Sunday, October 05, 2008
Time for a big, bold cut in interest rates
Posted by David Smith at 09:00 AM
Category: David Smith's other articles


Writing about the economy these days is a bit like being in an HG Wells novel. Everything is compressed in time. The speed of events is dizzying. We are in an economic time machine.

I wrote here on the last day of August that the case for delaying a cut in Bank rate come October could be looking very thin. Then we had a series of speeches from the Bank of England's decision-makers showing they were aware of the downside risks but were in no mood to rush things.

Now October has come and the debate is not about whether the Bank's monetary policy committee (MPC) should cut this week but by how much. The economic data have been poor, particularly the purchasing managers' surveys that provide the best snap assessment of output growth.

Official figures show the service sector has ground to a halt, with no growth in the three months to July, and only business and finance showing expansion of the five components of the index. Even that cannot last, as a sharp drop in the purchasing managers' index for services in September showed. Marks & Spencer and John Lewis, bellwethers both, are seeing sales drop.

More importantly, and this is why time has become such a factor, the disarray in the credit and money markets that swept in last month means pressure is intense on the Bank to do something, anything, to try to alleviate the danger.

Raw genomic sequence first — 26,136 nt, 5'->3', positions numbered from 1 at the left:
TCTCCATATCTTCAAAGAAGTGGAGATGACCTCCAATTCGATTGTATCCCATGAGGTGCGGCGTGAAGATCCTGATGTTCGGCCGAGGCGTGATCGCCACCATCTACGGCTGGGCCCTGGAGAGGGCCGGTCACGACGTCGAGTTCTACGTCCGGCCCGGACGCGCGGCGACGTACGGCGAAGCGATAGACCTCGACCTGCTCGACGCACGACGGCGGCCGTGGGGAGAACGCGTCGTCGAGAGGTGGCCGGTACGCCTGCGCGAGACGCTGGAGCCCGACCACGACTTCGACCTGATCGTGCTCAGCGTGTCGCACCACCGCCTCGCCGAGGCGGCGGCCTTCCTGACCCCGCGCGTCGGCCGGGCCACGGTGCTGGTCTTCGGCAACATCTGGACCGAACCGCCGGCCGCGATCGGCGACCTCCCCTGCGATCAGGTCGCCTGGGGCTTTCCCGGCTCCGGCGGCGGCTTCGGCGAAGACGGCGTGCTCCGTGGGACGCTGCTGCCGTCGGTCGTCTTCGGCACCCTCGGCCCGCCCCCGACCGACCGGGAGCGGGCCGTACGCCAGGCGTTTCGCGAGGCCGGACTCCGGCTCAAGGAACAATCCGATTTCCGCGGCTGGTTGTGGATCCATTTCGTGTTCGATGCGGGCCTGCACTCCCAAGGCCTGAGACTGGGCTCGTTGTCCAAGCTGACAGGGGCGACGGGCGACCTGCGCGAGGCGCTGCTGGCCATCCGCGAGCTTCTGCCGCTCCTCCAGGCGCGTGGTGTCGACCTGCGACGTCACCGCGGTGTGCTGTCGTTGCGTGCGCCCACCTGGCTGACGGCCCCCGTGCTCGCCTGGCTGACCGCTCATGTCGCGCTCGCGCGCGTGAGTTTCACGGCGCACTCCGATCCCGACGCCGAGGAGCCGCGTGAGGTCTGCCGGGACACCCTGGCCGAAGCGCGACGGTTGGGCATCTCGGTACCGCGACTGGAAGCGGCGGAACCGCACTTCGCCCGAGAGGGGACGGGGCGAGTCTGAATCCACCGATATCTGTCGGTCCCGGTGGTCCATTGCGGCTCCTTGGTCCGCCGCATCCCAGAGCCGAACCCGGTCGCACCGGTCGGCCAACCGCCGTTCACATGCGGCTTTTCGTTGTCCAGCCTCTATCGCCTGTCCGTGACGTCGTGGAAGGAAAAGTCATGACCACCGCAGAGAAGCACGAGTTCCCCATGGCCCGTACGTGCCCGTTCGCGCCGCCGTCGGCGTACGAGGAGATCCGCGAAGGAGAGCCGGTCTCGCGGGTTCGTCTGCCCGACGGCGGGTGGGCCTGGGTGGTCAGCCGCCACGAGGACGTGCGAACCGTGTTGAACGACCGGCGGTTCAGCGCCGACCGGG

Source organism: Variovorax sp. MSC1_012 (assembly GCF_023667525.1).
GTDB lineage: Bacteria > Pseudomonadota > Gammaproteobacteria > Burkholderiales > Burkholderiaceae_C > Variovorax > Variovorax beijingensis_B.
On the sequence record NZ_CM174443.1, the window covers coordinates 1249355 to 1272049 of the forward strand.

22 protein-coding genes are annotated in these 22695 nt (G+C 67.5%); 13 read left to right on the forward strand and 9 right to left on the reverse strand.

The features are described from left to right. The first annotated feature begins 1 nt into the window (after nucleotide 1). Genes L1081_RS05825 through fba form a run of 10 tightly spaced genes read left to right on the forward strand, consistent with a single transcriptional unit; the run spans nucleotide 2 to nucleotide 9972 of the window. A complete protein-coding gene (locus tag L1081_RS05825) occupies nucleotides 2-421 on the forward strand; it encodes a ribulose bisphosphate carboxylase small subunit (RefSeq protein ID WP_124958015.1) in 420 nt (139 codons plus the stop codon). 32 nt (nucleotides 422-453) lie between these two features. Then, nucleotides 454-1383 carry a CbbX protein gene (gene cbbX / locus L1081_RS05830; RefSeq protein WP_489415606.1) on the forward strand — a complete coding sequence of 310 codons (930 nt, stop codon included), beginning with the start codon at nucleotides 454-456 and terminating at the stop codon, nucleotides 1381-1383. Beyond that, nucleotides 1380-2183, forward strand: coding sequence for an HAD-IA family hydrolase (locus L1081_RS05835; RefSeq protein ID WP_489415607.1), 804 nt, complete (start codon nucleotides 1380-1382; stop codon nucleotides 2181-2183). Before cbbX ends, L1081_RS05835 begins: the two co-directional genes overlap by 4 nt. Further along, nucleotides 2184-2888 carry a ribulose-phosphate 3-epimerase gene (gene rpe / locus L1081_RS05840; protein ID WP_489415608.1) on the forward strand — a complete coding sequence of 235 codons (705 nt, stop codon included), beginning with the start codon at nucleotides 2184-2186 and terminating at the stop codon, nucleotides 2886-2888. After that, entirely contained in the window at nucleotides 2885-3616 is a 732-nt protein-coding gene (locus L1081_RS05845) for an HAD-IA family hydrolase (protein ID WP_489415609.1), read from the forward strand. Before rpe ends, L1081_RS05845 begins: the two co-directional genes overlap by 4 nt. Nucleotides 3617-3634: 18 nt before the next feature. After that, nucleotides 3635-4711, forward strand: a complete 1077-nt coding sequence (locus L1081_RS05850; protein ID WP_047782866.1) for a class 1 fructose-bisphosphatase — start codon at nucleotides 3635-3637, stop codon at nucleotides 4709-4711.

That is certainly the view of the "shadow" MPC, which meets under the auspices of the Institute of Economic Affairs. Members of the shadow committee have seen a few crises and recessions in their time. They are, to borrow from the current debate between the political parties, anything but novices.

Their latest deliberations, in anticipation of this Thursday's decision by the actual MPC, show that they have come within a whisker of urging the Bank to wheel out the big gun and cut by half a point to 4.5%. Four of the shadows, Ruth Lea, Gordon Pepper, Patrick Minford and Peter Warburton, vote for this move.

Three others, Tim Congdon, John Greenwood and Kent Matthews, say the Bank should stick to its normal size of rate change and just cut by a quarter point. The two remaining members, David B Smith and Peter Spencer, opt for no change.

The four "half-pointers" make a good case of it. Lea says recession has taken over from inflation as the main risk facing the economy and that events in the financial markets which "defy hyperbole" require a radical response.

Pepper, a veteran monetarist economist who influenced Margaret Thatcher, is alarmed by a collapse in the growth of the money supply and powerful evidence of debt deflation. He admits to considering an immediate full-point rate cut, followed by two quick half-point reductions.

Minford, who has called for aggressive rate cuts for some time, sees this as the last chance to avoid a sharp recession in Britain in 2009. Warburton says the credit system has "atrophied" and also believes the deep downside risks he has been warning of for some time are now in plain view. Their full contributions, as well as those of the other members, can be read on my website (

What will the Bank do? Though a head of steam has built up, these things are never a done deal. Not until the Bank's governor, Mervyn King, calls for a vote on Thursday morning can we be sure of the outcome.

There will be voices arguing for delay on presentational grounds. On October 14, just a few days after this week's vote, September inflation figures will be published and are expected to show the rate rising to a high of 5%. The Bank will have that information this week and most MPC members would have preferred to wait until after inflation has peaked before cutting again.